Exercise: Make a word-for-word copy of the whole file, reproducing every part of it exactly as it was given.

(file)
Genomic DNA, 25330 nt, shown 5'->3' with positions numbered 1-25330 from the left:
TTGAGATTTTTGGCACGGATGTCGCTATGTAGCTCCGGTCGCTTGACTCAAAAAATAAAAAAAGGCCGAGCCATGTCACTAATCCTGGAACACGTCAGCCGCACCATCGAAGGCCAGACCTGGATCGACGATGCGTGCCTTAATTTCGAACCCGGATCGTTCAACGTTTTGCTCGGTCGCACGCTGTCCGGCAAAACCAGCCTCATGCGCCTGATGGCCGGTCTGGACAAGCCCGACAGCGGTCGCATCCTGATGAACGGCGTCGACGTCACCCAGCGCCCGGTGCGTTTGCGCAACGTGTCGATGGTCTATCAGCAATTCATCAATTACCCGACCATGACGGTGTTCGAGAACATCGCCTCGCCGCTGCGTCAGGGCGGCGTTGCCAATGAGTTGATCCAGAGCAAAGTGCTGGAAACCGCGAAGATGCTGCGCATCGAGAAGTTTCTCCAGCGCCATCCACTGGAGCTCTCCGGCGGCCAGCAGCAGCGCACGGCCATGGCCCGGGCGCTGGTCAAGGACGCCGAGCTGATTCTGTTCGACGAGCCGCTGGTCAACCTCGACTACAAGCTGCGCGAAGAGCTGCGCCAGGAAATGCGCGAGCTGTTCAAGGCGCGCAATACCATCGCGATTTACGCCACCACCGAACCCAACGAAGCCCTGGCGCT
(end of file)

Genomic DNA, 25330 nt, shown 5'->3' with positions numbered 1-25330 from the left:
TTGAGATTTTTGGCACGGATGTCGCTATGTAGCTCCGGTCGCTTGACTCAAAAAATAAAAAAAGGCCGAGCCATGTCACTAATCCTGGAACACGTCAGCCGCACCATCGAAGGCCAGACCTGGATCGACGATGCGTGCCTTAATTTCGAACCCGGATCGTTCAACGTTTTGCTCGGTCGCACGCTGTCCGGCAAAACCAGCCTCATGCGCCTGATGGCCGGTCTGGACAAGCCCGACAGCGGTCGCATCCTGATGAACGGCGTCGACGTCACCCAGCGCCCGGTGCGTTTGCGCAACGTGTCGATGGTCTATCAGCAATTCATCAATTACCCGACCATGACGGTGTTCGAGAACATCGCCTCGCCGCTGCGTCAGGGCGGCGTTGCCAATGAGTTGATCCAGAGCAAAGTGCTGGAAACCGCGAAGATGCTGCGCATCGAGAAGTTTCTCCAGCGCCATCCACTGGAGCTCTCCGGCGGCCAGCAGCAGCGCACGGCCATGGCCCGGGCGCTGGTCAAGGACGCCGAGCTGATTCTGTTCGACGAGCCGCTGGTCAACCTCGACTACAAGCTGCGCGAAGAGCTGCGCCAGGAAATGCGCGAGCTGTTCAAGGCGCGCAATACCATCGCGATTTACGCCACCACCGAACCCAACGAAGCCCTGGCGCT